Planting a Living Fence

A living fence has only one primary function: privacy. If you’re looking for security then, unless you’re planting a thorny bougainvillea, you probably won’t find solace in a growing fence. But privacy, now that’s easy to manage.

When we’re talking about a living fence we’re basically discussing hedges but not hedges that need clipping on a regular basis – although that still does constitute a living fence. Instead, a living fence can be any close grouping of trees or shrubs – basically any perennials – that give enough height to screen out unwanted views, or others viewing you. And, because they’re plants there are usually little to no local regulations that limit how high you can go. Quite literally, the sky is the limit.

Living Fence vs Constructed Fence

The obvious difference is the height of a living fence. Once a constructed fence starts getting over a certain height it requires engineering plans and specifications, deeper and wider footings, and far more strengthening within the wall itself just so it doesn’t topple over with the first gust of wind that comes along.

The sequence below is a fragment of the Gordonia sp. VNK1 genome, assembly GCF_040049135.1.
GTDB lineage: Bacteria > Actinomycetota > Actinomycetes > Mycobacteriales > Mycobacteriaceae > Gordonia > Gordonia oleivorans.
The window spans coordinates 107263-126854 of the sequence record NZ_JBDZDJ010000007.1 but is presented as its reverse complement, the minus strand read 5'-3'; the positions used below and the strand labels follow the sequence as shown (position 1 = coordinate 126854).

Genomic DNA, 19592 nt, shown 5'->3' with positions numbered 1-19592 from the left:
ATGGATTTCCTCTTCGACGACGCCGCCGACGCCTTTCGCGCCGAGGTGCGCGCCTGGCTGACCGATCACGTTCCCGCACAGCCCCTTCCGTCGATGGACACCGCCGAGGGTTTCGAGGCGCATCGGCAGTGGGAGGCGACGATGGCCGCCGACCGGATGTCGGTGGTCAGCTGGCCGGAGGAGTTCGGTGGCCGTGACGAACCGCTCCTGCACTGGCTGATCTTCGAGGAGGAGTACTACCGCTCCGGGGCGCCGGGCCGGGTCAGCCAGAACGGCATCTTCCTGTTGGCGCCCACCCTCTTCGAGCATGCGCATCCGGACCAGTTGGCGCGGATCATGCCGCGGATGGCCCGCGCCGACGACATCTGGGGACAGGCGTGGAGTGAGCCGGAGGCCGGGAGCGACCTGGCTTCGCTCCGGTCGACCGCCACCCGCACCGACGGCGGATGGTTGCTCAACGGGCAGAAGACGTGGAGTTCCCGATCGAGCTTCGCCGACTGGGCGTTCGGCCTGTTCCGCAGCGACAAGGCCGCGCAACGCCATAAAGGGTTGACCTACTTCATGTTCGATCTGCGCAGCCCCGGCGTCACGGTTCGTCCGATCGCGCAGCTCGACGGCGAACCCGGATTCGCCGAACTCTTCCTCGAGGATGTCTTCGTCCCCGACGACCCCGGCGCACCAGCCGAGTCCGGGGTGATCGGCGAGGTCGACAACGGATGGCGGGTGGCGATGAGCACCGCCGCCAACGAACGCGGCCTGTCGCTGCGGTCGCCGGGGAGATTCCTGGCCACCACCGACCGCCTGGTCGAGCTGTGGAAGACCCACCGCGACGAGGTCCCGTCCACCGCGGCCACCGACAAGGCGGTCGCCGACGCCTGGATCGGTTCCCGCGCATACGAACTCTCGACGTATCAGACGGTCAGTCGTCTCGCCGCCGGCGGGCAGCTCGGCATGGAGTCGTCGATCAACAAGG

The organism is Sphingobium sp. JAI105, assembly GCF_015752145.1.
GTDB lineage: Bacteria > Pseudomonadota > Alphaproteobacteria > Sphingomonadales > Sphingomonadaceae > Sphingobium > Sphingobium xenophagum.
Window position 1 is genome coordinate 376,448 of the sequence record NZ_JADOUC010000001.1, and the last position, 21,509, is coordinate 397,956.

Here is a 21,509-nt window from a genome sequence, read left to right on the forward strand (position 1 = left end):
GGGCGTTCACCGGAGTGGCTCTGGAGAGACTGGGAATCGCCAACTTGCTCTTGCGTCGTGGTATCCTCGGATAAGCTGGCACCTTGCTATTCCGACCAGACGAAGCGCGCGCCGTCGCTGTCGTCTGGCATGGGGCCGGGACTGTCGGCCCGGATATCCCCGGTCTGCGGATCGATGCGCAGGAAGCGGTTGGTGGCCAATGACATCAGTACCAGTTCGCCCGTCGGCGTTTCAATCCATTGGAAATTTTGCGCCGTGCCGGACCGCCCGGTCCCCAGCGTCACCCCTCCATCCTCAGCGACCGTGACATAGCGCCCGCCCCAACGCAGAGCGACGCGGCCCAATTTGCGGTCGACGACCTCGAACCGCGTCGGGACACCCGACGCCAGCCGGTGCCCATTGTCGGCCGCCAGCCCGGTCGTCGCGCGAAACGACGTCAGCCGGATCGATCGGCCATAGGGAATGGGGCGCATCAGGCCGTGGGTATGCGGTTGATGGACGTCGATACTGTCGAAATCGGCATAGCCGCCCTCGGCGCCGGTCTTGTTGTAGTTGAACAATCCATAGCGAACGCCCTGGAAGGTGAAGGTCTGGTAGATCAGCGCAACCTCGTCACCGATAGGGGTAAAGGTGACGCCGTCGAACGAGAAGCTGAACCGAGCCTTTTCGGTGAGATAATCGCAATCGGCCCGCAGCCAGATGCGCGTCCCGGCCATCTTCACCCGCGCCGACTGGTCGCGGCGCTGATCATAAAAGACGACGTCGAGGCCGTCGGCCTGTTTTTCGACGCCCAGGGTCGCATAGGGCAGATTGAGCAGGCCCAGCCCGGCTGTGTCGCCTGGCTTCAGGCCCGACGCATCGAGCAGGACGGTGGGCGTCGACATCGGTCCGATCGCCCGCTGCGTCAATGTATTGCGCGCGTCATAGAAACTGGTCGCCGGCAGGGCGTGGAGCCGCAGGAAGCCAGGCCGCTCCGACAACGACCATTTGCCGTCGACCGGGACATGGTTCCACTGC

Constructed fences also cost more than a living fence. Any form of constructed fencing will require large amounts of dollars especially if you are trying to build it for privacy purposes. If it’s for security needs then you can almost double it immediately. On the other hand, living fences are relatively quite cheap. Depending on the maturity of the individual shrubs or trees you can easily pocket some of your hard-earned savings.

However, a living fence does have some cons on the balance sheet. Firstly, they take longer to grow. A constructed fence can be erected within a matter of days or weeks while living fences take years to grow and mature and to begin working effectively.

Plus, it’s much easier for a tree or shrub to die and much harder to replace a middle plant should it cark it unexpectedly.

Choosing Plants for a Living Fence

As height is the goal you want to consider plants that have a columnar or bushing effect. Plus, you don’t want to be planting deciduous trees – which rules out the beautiful birches and poplars – because they will only provide enough privacy in the warmer months. And, you certainly won’t be interested in plants that are going to take over your garden beds – which rules out ficus’.

Instead, opt for non-invasive bamboo, conifers, pittosporum or even some Australian native melaleucas. These all provide decent height levels plus they will provide an excellent screen and aren’t easily susceptible to disease – just watch the canker issues with conifers. is a participant in the Amazon Services LLC Associates Program, an affiliate advertising program designed to provide a means for sites to earn advertising fees by advertising and linking to Additionally, we participates in various other affiliate programs, and we sometimes get a commission through purchases made through our links.